Dr. Jiali Li (Candidate for the Macromolecular Assemblies position)
Scripps Florida Research Institute
Monday, December 5, 2011 - 15:00 to 16:00
1116-1118 Marcus Nanotechnology Bldg
Evolution of Prions in Cell Culture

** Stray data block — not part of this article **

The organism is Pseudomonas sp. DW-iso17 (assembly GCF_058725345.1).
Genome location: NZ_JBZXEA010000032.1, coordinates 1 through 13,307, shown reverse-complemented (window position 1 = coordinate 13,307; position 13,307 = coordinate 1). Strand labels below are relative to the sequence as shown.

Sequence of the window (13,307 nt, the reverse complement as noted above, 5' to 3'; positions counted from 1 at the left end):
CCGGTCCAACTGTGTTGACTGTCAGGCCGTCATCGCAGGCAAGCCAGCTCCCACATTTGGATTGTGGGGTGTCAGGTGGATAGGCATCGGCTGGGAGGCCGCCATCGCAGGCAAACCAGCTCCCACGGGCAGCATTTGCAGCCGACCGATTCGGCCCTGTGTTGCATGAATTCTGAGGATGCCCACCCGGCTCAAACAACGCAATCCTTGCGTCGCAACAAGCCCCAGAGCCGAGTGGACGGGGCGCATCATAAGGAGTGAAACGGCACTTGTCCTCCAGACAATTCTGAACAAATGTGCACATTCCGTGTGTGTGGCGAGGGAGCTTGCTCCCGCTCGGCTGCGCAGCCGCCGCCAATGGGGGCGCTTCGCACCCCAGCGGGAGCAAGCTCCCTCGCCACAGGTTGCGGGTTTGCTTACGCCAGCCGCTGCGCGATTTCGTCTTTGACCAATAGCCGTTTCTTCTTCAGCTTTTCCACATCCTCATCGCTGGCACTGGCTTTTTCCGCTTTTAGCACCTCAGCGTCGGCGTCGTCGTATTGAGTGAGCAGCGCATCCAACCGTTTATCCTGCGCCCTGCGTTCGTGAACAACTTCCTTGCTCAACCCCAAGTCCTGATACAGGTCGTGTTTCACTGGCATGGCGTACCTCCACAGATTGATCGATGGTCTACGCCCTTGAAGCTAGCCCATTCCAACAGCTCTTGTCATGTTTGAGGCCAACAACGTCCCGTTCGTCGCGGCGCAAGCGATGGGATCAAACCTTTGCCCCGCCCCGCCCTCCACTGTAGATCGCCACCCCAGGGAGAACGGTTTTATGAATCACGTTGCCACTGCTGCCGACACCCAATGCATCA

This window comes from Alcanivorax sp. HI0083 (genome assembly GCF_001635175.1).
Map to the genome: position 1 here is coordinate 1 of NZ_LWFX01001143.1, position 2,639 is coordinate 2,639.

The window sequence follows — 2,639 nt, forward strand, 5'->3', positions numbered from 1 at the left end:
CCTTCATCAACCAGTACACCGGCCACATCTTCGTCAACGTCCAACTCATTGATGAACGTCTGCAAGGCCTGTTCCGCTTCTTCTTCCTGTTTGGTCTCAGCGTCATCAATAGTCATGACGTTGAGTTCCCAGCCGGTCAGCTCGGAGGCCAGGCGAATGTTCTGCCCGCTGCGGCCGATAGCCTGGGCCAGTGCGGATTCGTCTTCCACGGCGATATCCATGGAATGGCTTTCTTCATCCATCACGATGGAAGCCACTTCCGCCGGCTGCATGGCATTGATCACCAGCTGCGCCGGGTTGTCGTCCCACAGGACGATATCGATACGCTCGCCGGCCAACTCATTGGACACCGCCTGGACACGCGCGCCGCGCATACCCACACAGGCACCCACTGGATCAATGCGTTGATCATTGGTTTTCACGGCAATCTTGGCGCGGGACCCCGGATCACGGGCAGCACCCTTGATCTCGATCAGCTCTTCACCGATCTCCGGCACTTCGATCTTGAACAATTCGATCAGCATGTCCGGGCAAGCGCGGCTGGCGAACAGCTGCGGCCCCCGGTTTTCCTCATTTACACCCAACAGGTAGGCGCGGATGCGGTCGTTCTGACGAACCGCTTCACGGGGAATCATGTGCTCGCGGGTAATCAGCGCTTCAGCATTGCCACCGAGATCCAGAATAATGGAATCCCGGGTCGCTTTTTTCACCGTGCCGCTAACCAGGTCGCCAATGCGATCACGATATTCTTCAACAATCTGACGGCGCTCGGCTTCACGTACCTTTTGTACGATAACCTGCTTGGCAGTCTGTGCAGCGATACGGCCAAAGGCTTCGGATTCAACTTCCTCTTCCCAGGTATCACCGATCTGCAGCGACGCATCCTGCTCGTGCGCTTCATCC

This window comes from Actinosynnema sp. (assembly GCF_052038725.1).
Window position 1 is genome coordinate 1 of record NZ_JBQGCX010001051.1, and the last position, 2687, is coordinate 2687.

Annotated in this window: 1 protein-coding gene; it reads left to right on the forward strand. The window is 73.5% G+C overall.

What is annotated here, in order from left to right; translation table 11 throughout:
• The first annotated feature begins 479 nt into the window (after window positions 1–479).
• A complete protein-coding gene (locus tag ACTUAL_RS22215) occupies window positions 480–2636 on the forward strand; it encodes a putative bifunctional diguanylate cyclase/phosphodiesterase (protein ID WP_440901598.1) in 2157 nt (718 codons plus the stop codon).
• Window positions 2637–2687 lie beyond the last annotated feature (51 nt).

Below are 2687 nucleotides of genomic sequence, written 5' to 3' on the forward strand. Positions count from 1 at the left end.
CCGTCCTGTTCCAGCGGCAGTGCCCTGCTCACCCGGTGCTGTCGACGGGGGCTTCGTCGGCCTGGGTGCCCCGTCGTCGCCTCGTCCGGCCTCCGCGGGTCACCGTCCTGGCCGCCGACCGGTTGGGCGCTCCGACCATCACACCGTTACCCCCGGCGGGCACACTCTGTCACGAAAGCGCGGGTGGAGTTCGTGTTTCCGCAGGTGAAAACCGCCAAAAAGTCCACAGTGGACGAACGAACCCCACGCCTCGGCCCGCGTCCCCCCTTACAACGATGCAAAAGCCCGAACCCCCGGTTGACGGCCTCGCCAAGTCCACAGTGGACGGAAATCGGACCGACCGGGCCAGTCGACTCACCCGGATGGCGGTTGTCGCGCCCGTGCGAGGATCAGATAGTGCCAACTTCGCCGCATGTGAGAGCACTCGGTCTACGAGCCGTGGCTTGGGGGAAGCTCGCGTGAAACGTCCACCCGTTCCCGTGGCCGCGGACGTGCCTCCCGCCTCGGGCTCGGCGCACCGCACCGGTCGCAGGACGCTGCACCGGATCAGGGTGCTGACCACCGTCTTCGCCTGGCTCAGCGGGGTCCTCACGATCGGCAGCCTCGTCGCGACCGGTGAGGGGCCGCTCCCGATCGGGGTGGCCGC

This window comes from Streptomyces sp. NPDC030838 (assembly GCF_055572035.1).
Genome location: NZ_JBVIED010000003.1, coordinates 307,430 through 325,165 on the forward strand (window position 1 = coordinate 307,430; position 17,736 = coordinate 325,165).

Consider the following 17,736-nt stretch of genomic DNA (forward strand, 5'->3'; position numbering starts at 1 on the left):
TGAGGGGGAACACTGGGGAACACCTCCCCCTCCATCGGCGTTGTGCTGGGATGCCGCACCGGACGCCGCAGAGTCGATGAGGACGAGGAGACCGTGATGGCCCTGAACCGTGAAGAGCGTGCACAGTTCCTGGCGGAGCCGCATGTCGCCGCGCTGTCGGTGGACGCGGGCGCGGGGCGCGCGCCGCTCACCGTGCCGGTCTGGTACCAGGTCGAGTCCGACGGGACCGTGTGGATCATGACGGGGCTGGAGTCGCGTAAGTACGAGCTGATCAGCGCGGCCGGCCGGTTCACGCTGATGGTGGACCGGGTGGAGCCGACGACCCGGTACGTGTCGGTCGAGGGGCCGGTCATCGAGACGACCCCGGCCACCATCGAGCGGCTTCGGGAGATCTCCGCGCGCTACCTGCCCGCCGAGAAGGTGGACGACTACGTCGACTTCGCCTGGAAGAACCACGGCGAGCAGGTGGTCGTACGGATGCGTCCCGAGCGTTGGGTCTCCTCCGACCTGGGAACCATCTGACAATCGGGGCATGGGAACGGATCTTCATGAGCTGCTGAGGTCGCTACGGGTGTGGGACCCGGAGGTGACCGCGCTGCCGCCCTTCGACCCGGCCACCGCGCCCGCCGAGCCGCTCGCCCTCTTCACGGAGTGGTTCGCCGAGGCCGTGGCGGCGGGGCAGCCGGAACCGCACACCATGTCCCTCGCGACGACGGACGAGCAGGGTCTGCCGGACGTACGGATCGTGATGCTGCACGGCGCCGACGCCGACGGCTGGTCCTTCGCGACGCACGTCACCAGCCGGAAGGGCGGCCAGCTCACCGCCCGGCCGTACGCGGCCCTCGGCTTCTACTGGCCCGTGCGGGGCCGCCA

Prions, the pathogens causing transmissible spongiform encephalopathies, are unique in that they consist mainly of multimers of PrPSc, a conformer of the host-encoded protein PrPC. Prions occur in the form of diverse strains, which differ in various phenotypic properties but whose PrPSc has the same amino acid sequence. It is believed that strain-ness is encoded by different conformations of PrPSc. We found that prion populations exhibit features of Darwinian evolution in that they are subject to “mutations” (believed to be due to conformational changes) that give rise to heterogeneity and allow selective amplification of prions in different environments. We have shown that a biologically cloned prion strain, 22L, when transferred from brain to cultured cells, gives rise to a population with changed properties, and when returned to brain, recovers the original properties. Moreover, when propagated in cell culture in the presence of an inhibitory drug, the prion population acquires resistance to it. This is quite remarkable, considering that bacteria and viruses acquire drug resistance as a consequence of random mutations in their genetic material, whereas prions do not contain informational nucleic acids. These findings indicate that targeting PrPSc directly for design a therapeutic molecule may lead to emergence of drug resistant strains, therefore impact on the strategies envisaged for therapeutic approaches to prion disease.